An Antiques Roadshow guest was completely stunned to learn the value of a helmet once worn by late Beatles legend John Lennon.
The BBC One series returned to screens on Sunday night with new coronavirus safety protocols in place. One guest brought in a police helmet which belonged to her father but was worn by Lennon when he and his Beatles bandmates, Paul McCartney, George Harrison and Ringo Starr, visited the Birmingham Hippodrome in 1963 for a performance.
The woman’s father, Ivor Gordon Russell, was one of the officers escorting the Beatles in. She explained: ‘They had to get them through the screaming girls and they didn’t know quite how they were going to do it. The sergeant had the wonderful idea of, why don’t you put helmets on them and make them look like policemen and we’ll get them through the girls. ‘John Lennon wore my father’s helmet. The paparazzi were out and took pictures… they took them into the theatre without any problems.’ Presenter Marc Allum weighed in: ‘It’s a story that’s gone down in pop legend really and we’re talking about the height of Beatlemania here.’
The officer’s daughter then revealed: ‘What was wonderful was that the Beatles were so easygoing at that time when it was so much fun it seems because my father told us they were great company and the inspector who was in charge of them invited them round for tea.’ As well as the hat, the owner brought in a book which had been signed with the band’s autographs. Unfortunately, Russell died at the beginning of 2020 and his daughter had hoped to bring him on the programme to tell his own story.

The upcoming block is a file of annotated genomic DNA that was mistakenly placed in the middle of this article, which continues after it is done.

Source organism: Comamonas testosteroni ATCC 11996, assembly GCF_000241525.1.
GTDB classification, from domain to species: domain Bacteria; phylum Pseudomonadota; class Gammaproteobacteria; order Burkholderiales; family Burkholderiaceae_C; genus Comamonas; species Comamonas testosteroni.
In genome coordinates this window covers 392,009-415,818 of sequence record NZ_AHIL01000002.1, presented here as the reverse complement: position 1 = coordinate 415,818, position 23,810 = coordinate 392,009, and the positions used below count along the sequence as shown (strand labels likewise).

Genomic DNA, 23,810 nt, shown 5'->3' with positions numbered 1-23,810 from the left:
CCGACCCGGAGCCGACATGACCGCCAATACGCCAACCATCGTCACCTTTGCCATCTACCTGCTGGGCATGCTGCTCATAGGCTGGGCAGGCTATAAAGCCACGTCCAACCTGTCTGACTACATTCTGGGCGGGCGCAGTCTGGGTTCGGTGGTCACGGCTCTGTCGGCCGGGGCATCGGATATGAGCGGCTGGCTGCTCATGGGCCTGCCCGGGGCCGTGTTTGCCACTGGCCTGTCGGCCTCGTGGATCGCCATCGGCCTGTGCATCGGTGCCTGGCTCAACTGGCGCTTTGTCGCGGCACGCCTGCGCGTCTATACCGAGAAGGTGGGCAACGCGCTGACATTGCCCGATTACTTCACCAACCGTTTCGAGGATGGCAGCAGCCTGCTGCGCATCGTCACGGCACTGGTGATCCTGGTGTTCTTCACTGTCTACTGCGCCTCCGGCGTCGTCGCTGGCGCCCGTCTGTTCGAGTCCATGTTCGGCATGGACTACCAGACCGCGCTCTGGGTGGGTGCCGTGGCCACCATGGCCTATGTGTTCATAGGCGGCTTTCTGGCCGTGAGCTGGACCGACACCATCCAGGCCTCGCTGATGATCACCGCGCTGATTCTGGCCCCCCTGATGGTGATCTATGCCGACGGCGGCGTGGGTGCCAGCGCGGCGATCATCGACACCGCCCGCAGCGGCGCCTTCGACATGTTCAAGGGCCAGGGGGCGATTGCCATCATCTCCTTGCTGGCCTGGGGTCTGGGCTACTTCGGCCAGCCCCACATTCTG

Marc said: ‘This is an object with a great deal of provenance… here we have John Lennon in the middle doing the policeman salute. This is the actual helmet in that photograph on John Lennon’s head.’ He then joked: ‘I can’t help feeling this helmet has a bit of John Lennon DNA on it and that’s what makes it so special. ‘It’s a really difficult one, collecting Beatles memorabilia is still a really hot area.’
Revealing the helmet’s value, Marc said: ‘I know you’re unlikely to sell it but I’m going to have a go at putting a good value on it because I think if this came up at a pop and rock memorabilia auction, it would go for between £5,000-8,000.’ Russell’s daughter was completely stunned and said: ‘Wow, that’s lovely.’